Kui Xing (魁星), God of Examinations

According to the story, Kui Xing started out as a more-or-less regular person who was a brilliant scholar.







He wrote the national examination to become an official scholar and civil servant, and he performed . . . brilliantly.







Unfortunately, he was so ugly that the Emperor declined to award him passing marks on the exam.







Kui Xing (or whatever his name was before he became Kui Xing) was understandably disappointed.







Actually he was more than disappointed.

Filled with despair, he threw himself into the ocean and drowned.




Of course, this is not the end of his story.

Some god (the Jade Emperor, perhaps?) took pity on this poor fellow, who was lifted into the heavens and became a Daoist deity: Kui Xing, “Star Lord,” God of Examinations.

Kui Xing is usually depicted holding a calligraphy brush in one hand and an ink pot in the other.

Sometimes, however, he is balancing the ink pot on an uplifted foot, which is a trick you should not attempt.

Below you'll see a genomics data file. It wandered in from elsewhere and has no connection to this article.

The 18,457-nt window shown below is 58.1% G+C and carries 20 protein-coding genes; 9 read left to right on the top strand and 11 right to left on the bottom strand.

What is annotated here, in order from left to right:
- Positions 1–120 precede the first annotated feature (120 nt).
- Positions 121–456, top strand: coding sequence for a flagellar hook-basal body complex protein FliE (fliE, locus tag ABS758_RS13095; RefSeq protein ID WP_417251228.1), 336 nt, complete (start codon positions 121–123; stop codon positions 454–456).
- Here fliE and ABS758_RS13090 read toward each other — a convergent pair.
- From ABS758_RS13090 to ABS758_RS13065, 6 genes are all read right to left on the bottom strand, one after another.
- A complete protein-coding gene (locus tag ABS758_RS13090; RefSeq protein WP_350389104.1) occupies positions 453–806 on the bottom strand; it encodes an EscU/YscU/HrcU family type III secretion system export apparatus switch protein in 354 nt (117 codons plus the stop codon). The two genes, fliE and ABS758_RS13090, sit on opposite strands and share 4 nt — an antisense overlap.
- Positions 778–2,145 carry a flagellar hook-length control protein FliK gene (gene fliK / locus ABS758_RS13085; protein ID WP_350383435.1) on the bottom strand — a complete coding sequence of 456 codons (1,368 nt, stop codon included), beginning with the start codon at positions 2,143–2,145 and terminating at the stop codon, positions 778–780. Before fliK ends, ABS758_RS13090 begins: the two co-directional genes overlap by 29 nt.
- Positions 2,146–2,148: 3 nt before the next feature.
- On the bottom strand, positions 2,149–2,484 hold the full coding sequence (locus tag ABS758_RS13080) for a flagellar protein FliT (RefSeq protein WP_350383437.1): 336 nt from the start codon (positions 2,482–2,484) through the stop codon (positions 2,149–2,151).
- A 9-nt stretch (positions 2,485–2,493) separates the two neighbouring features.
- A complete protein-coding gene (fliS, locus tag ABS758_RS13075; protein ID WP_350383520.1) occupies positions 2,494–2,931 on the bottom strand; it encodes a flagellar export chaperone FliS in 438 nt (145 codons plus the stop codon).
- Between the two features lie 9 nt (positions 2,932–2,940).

He usually stands on a single leg, on top of a turtle or fish or dragon-fish.

According to Wikipedia, this is “in reference to a traditional saying, 獨佔鰲頭, ‘to stand lonely on the [turtle]s head”, meaning coming in first in examinations.”




My favourite image of Kui Xing is a statue in one of the temples behind Guan Qian Jie in the old city centre of Suzhou, Jiangsu.

It might be my favourite because I saw it in person and took the photo, but I think it’s also because he looks more than a little crazy. (Studying for the imperial exams, from what I’ve read, would be enough to drive anyone crazy.)

In the temple he stands next to the God of Literature, and how cool is that? A religion with a God of Literature! (By other accounts there are five gods of literature, and Kui Xing is one of the five.)

Makes you want to be a Daoist, don’t it?

Anyhow, if you ever need to sit an examination, you might try a little prayer to Kui Xing.

Couldn’t hurt.